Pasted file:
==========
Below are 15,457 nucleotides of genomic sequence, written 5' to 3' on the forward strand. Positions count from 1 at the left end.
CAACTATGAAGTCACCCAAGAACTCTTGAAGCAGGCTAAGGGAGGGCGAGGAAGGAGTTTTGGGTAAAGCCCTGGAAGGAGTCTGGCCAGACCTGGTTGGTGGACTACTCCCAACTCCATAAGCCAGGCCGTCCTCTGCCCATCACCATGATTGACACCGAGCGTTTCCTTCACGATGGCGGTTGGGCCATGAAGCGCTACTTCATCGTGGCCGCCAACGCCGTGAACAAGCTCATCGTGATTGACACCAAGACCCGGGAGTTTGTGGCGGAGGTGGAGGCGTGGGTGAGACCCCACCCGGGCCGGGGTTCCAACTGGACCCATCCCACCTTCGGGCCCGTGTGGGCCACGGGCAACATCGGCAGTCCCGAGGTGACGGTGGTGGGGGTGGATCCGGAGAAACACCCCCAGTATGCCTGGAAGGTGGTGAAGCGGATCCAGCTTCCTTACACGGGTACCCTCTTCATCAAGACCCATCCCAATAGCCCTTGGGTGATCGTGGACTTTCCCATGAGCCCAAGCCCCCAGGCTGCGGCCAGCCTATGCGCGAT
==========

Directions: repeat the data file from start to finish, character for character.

Below are 15,457 nucleotides of genomic sequence, written 5' to 3' on the forward strand. Positions count from 1 at the left end.
CAACTATGAAGTCACCCAAGAACTCTTGAAGCAGGCTAAGGGAGGGCGAGGAAGGAGTTTTGGGTAAAGCCCTGGAAGGAGTCTGGCCAGACCTGGTTGGTGGACTACTCCCAACTCCATAAGCCAGGCCGTCCTCTGCCCATCACCATGATTGACACCGAGCGTTTCCTTCACGATGGCGGTTGGGCCATGAAGCGCTACTTCATCGTGGCCGCCAACGCCGTGAACAAGCTCATCGTGATTGACACCAAGACCCGGGAGTTTGTGGCGGAGGTGGAGGCGTGGGTGAGACCCCACCCGGGCCGGGGTTCCAACTGGACCCATCCCACCTTCGGGCCCGTGTGGGCCACGGGCAACATCGGCAGTCCCGAGGTGACGGTGGTGGGGGTGGATCCGGAGAAACACCCCCAGTATGCCTGGAAGGTGGTGAAGCGGATCCAGCTTCCTTACACGGGTACCCTCTTCATCAAGACCCATCCCAATAGCCCTTGGGTGATCGTGGACTTTCCCATGAGCCCAAGCCCCCAGGCTGCGGCCAGCCTATGCGCGAT